Hockey enjoyed a surge of interest in the US that accompanied Gretzky’s surge into stardom. In several years, Edmonton was on to a string of Stanley Cups that defined it as the dominant team of the 1980’s.

Chris and I would not enjoy Gretzky and Edmonton’s rise together, however. As we entered high school and drugs first arrived on the scene, Chris greeted them with the same intensity he did everything else. His grades plunged and before long his parents preemptively concluded that it was his public school peers that were the cause of his descent.

Off he went to a private school, where he ironically found a more accessible route for indulging his wayward interests. At that point, Chris transformed from an actual kid into something of an urban myth. Rumor had it, unconfirmed, that he failed out of private school and shortly thereafter moved to Connecticut, Discontented there, he ran away from home a number of times and was rumored to have found his way back to our town on his own, no small feat for a newly-turned 15-year-old. I vaguely remember talk of Chris sightings around town, but I never spotted him myself.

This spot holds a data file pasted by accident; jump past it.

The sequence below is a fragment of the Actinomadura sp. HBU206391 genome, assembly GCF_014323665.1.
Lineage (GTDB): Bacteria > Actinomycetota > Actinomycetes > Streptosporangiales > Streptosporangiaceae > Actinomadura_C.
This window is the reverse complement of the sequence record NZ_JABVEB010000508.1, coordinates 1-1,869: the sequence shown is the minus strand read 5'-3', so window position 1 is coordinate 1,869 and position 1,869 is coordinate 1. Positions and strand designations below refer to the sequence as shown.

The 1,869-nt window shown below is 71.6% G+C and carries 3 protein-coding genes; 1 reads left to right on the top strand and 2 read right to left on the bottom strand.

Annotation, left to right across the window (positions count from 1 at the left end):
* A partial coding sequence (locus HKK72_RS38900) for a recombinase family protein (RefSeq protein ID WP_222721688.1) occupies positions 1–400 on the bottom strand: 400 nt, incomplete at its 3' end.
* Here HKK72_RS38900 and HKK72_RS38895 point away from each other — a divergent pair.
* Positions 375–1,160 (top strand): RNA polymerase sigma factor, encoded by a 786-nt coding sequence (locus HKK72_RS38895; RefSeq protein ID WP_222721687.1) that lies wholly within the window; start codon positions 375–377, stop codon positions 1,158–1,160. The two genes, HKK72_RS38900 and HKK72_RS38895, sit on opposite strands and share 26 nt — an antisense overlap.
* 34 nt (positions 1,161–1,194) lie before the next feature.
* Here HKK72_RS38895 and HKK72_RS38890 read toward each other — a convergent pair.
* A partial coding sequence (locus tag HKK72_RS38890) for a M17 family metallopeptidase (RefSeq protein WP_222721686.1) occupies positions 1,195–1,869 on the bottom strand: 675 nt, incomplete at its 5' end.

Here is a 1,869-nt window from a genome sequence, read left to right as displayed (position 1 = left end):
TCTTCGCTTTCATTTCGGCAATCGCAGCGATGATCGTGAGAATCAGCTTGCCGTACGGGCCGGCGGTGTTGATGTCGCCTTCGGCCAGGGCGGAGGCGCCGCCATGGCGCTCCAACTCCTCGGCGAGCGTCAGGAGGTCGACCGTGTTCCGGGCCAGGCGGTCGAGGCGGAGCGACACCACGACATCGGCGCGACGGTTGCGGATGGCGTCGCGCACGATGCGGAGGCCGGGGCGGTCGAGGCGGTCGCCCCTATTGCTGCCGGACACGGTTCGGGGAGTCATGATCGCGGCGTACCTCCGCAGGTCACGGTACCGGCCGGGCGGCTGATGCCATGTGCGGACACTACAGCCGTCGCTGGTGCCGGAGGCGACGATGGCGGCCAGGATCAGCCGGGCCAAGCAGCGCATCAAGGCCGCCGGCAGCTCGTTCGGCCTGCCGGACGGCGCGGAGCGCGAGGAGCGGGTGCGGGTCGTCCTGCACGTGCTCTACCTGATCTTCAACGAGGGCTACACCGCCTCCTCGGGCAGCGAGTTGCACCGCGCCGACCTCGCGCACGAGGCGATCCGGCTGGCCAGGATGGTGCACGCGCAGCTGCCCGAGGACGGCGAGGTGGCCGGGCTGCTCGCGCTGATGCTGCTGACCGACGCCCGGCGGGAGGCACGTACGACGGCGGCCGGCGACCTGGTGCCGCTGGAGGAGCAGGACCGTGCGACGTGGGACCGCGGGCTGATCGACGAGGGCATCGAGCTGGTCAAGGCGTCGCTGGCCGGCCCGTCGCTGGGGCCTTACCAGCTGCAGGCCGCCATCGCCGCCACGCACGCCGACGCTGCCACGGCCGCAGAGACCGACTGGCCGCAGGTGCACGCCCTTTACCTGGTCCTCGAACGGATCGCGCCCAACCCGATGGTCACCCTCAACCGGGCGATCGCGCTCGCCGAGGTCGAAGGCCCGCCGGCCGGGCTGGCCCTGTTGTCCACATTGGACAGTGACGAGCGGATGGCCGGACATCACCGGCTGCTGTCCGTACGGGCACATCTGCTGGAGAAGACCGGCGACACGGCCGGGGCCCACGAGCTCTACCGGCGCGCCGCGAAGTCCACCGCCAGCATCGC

Once he transferred out of our high school, I never saw him again. I can’t even say with absolute certainty that he moved to Connecticut.

The last Chris story that I ever heard was that he’d stolen a motorcycle and ridden it “halfway across the country” before having to turn around. At the time, I had a distinct image of him crossing into Ohio (the country’s halfway point in my Eastern-skewed mind) and then being stopped and sent back home. Somehow the image did not include him being arrested or even asked to return the motorcycle, it was just of him crossing into Ohio then being forced to pull a U-turn on some desolate highway through the heartland.

Twenty years later, and the first season of the post-Gretzky era is about to begin. Inevitably my thoughts go back to Chris, with more than a tinge of parental concern now as the father of three young men, to that gray December afternoon when Gretzky’s name first shot from his lips.

In my mind’s eye I’m hoping that Chris made it through the 80s and 90s intact. I have my doubts. With some effort, I can picture him in a backyard somewhere, perhaps up North, shouting to an admiring son, “Gretzky from the blue line!” – TF